20 June 2016

Challenges, strategies, and tools for research scientists in Africa

Posted by shanlon

This is a guest post by graduate student Ngozi Oguguah as part of our ongoing series of posts where we ask students to share their experiences in science communication.

Ng office

Discussing with research plans with colleagues. Photo credit: Andrew Esiebo

When I started my PhD research, I encountered three main challenges: 1) funding, 2) access to laboratories, and 3) access to publications. After much work, I learned that I could overcome these challenges through building networks, many of which involved online communication with other researchers.

I searched for funded PhD programmes in Nigeria but I could not find any. So, I had to opt to fund myself! As you all likely know, it is a very expensive venture! Since my research work was on Lagos lagoon, I first met with colleagues in similar research projects. From there I keyed into the field surveys done by the institute, we combined my resources with colleagues, and we carried out our field work. I spent a lot of money analyzing my survey samples in different laboratories but, luckily for me, my institute acquired an atomic absorption spectroscopy (AAS) and I was able to use the institute’s laboratory to analyze my samples. Access to publications was also a great challenge. I got around this by using the network I have built over the years through my yahoo group (http://groups.yahoo.com/group/scienceresearchinthetropics), through my international training programs and conferences, through e-lists that I belong to, and most especially through the fellowships I belong to, most notably the US Alumni Exchange and African Women in Agricultural Research and Development. Through these networks, I was able to get trained in different aspects of research, writing, publication, and leadership, and had access to online publications.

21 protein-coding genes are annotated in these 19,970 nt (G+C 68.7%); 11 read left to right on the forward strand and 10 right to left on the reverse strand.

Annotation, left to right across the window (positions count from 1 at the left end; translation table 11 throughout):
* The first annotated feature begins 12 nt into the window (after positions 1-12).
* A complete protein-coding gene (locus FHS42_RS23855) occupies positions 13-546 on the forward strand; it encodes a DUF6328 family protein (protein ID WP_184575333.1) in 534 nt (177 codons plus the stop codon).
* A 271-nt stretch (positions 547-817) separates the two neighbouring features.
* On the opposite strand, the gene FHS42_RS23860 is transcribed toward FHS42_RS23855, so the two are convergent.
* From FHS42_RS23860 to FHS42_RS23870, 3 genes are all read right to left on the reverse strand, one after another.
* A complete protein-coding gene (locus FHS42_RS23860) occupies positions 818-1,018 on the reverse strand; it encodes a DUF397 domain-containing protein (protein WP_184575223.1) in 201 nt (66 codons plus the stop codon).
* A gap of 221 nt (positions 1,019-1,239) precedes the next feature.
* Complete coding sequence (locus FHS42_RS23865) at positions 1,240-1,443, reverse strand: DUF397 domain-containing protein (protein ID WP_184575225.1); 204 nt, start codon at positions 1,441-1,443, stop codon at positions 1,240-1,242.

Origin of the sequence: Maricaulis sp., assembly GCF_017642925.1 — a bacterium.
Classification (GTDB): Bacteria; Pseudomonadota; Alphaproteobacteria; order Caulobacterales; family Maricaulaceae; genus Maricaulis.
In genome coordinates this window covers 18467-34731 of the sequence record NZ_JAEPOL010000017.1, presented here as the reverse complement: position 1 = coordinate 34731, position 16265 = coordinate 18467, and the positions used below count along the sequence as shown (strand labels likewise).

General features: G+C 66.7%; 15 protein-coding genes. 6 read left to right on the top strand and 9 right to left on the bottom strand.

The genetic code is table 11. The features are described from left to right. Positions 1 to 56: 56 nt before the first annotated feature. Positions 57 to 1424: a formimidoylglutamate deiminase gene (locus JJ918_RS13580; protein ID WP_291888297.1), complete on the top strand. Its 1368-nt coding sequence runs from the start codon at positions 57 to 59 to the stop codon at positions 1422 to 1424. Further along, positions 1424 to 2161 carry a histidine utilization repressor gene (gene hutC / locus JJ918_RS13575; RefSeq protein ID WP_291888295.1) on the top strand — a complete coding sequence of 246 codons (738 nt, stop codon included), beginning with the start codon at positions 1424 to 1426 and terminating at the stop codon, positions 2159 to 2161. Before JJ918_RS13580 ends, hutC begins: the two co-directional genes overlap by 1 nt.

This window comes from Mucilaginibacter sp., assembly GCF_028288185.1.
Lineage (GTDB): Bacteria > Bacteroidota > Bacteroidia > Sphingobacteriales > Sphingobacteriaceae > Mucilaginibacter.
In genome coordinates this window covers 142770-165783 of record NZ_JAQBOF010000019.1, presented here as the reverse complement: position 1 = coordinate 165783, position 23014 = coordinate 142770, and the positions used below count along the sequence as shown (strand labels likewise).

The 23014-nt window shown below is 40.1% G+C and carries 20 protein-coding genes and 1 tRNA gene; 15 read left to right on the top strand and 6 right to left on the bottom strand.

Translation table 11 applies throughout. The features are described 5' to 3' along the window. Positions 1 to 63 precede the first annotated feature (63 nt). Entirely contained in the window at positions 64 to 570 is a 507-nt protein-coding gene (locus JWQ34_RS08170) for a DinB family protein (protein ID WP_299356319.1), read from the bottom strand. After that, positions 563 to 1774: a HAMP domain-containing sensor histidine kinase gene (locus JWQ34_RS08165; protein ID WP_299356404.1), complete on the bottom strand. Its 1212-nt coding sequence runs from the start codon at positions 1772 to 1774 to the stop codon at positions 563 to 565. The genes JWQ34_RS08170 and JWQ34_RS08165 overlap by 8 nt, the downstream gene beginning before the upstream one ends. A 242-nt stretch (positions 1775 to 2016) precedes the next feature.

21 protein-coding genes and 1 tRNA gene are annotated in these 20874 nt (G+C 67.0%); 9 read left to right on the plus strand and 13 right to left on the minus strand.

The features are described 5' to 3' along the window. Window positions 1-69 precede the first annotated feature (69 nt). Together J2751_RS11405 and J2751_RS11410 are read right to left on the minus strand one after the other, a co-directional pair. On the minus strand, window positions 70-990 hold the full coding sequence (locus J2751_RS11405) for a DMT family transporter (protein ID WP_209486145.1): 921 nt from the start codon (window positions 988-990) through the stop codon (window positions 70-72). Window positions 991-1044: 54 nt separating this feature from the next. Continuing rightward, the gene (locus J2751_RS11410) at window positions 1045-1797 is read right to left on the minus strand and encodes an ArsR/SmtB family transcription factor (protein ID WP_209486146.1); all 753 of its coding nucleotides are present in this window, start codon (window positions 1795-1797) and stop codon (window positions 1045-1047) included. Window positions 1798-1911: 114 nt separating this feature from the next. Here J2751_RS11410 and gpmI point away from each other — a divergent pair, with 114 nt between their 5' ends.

NoSoAT Equator CTD

Aboard RV Polarstern during PS95 cruise. Photo credit: Pauhla McGrane

As a saying in Nigeria goes, “Slowly, slowly the hot soup was licked”! Through the Yahoo group that I started over 6 years ago, we have been able to share hundreds of funded scholarships, trainings, calls for paper, grants, and other opportunities. I am an internet ‘rat,’ always online looking for funded opportunities to share! It gladdens my heart when I get feedback that someone keyed into the opportunity that was posted in the group. It means that the stumbling block (lack of access to opportunities) I encountered when I started my PhD is now being overcome. I am a proponent of collaboration and networking as a way of going forward in research in Africa as “a tree cannot make a forest” and ”two heads are better than one.” Our people have a saying: “If you want to go fast, go alone. If you want to go far, go together.”

There is also a proverb that should be in the forefront for everybody who wants to be a success: “Coming together is a beginning, staying together is progress and working together is success!”

-Ngozi Oguguah is a PhD researcher with the Nigerian Institute for Oceanography and Marine Research (NIOMR) in Lagos, South-West Nigeria.